The mutineers entered Princeton in the late afternoon or evening of 3 January, took control of this village of some 70 houses, and prepared to wait there until Congress responded to the appeals they had sent forward to Philadelphia. The Board of Sergeants established themselves in the ruins of Nassau Hall and the men pitched tents south of the College. The sergeants had sent back a delegation to confer with Wayne, who was following at a safe distance, but they would not halt their advance on Princeton to let him address the troops. The sergeants had also furnished Wayne with a personal guard, and when the general and his colonels took up quarters in a tavern near Nassau Hall on 3 January they had some doubts as to whether this guard was a mark of respect or indicated that they were hostages.


During Thursday, 4 January, Wayne and the colonels negotiated with the Board, and later in the day Wayne sent word to the state authorities—the Council of Pennsylvania—that somebody should come and consult with the mutineers. Congress and the Pennsylvania Council, both sitting in what is now Independence Hall, had learned on 3 January of the alarming developments at Morristown. That afternoon Congress appointed a committee to deal with the Pennsylvania Council on the mutiny. When the Council received Wayne's letter on Friday, it met with the committee of Congress and decided to send Joseph Reed, President of the Pennsylvania Council and therefore of the state, and General James Potter, a militia officer and Council member. The three original members of the Congressional committee—General John Sullivan, the Reverend John Witherspoon, and John Mathews—were now augmented by Samuel John Atlee and Theodorick Bland. Reed and Potter left Philadelphia late Friday afternoon with an escort of twenty light horsemen from the famous city troop, and entered Trenton by noon the next day (6 January). Sullivan's committee (less Mathews, who stayed in Philadelphia) reached Trenton after dark on 6 January and stayed there during the negotiations. Captain Samuel Morris, with the rest of his Philadelphia Light Horse, accompanied them.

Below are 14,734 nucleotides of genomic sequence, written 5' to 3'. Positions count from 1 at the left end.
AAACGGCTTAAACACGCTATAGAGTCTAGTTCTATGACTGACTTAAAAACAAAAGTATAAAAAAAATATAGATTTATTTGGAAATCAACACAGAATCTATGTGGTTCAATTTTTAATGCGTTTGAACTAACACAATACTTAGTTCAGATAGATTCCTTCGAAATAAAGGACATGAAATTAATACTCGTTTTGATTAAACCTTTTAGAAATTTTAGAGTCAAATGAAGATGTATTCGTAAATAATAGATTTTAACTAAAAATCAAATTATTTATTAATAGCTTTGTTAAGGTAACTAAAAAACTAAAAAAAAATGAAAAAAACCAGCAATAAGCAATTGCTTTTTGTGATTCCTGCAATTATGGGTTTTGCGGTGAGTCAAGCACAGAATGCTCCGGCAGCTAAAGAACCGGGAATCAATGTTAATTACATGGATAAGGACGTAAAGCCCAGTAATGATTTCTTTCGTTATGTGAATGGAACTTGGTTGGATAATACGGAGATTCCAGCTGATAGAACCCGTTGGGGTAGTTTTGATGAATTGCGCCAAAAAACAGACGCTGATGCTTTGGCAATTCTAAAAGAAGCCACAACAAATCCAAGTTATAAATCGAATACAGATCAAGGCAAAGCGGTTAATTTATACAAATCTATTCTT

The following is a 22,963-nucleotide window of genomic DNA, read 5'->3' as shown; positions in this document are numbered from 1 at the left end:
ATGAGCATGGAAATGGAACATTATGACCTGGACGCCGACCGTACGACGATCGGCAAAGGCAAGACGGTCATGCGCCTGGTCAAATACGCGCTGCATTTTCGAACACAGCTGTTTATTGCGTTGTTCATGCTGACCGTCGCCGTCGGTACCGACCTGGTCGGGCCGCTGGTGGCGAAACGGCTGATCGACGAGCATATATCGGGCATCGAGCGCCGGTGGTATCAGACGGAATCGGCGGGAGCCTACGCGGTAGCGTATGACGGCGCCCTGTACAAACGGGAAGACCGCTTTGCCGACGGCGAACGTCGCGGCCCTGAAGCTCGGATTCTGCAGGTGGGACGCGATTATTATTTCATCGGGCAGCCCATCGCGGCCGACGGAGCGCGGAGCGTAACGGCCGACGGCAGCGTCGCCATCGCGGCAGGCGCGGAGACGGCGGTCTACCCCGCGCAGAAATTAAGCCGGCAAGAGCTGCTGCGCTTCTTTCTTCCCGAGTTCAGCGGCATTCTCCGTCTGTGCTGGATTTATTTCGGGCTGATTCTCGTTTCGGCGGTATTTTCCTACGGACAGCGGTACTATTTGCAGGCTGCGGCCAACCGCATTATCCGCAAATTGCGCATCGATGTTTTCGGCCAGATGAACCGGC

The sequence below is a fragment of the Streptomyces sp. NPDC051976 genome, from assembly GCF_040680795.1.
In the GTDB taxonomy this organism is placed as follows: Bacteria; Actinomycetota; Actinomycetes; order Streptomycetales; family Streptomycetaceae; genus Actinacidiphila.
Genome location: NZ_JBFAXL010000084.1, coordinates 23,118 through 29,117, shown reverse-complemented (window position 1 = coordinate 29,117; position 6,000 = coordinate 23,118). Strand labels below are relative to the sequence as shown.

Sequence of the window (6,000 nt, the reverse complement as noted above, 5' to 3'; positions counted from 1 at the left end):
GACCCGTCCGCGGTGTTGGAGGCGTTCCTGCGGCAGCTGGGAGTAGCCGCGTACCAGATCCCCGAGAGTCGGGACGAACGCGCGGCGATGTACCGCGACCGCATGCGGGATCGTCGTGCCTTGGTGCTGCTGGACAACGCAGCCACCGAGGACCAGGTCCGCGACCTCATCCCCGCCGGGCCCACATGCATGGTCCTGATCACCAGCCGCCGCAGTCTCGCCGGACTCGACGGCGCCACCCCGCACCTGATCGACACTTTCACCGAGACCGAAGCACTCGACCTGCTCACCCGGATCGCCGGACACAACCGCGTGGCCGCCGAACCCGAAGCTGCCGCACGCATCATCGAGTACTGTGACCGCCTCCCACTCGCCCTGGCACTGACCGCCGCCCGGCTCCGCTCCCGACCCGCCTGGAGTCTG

Meanwhile, the Board of Sergeants had had a number of visitors in Princeton on 4 January. Major General Arthur St. Clair, senior officer of the Pennsylvania Line; the Marquis de Lafayette; and Lieutenant Colonel John Laurens were in Philadelphia on 3 January when the newly created Congressional committee decided that some officers should go see what could be done about the mutiny. These three were received by the Board of Sergeants and talked to Wayne, but the Board then told them to leave—the sergeants preferred to continue their negotiations through Wayne, Butler, and Stewart. On this same day, Colonel Thomas Craig approached with eighty armed officers from Morristown and sent word to Wayne of his coming. The officers were not allowed to enter Princeton, and they sat out the subsequent negotiations at Pennington, nine miles away. Some members of the New Jersey legislature also showed up on 4 January from Trenton, but they were not allowed to enter Princeton.

General George Washington, the commander in chief, got his first news of the mutiny about noon on 3 January. Located at New Windsor with the main portion of the army, he was too far away to exert much influence on subsequent events, and as it turned out, Wayne on his own initiative was following almost precisely the course Washington advocated. Washington's letter of 3 January, received by Wayne on 7 January, recommended that Wayne stay with his troubled men, that he not attempt force, and that he try to have the mutineers move south of the Delaware River. Washington disagreed with Wayne's proposal that Congress leave Philadelphia in order to avoid the mutineers, but this point turned out to be academic once Congress decided to stay. Washington had made preparations to ride south, but changed his mind at 7 a.m. on 4 January when he realized he could not arrive in time and that he had the more important task of keeping the mutiny from spreading through the rest of the army. The sympathy of the troops was with the mutineers, particularly since the latter had shown such good discipline in pressing their demands and displayed no disposition to deal with the enemy. Nonetheless, civil and military authorities went ahead with plans to surround Princeton with militia and regulars.

British headquarters in New York City had learned of the mutiny before Washington, and Sir Henry Clinton promptly sought a means of exploiting the situation. He alerted troops for a possible march into New Jersey and started looking for emissaries to offer the mutineers pardon, payment of the money owed them by Congress, and the privilege of declining military service if they would come over to the British.


Many agencies were concerned with the mutiny, but Joseph Reed promptly assumed the key role. Although General Potter stayed by Reed's side, Potter contributed nothing but an occasional signature. The Congressional committee (Sullivan, Witherspoon, and Mathews) may be regarded as a rubber stamp that waited in Trenton to approve Reed's solution. Washington was virtually out of the picture. St. Clair sat at Morristown, in command of the troops who had not joined the mutiny, and muttered about using force. So, probably, did the eighty officers who had left the government's bed and board to live at their own expense at Pennington.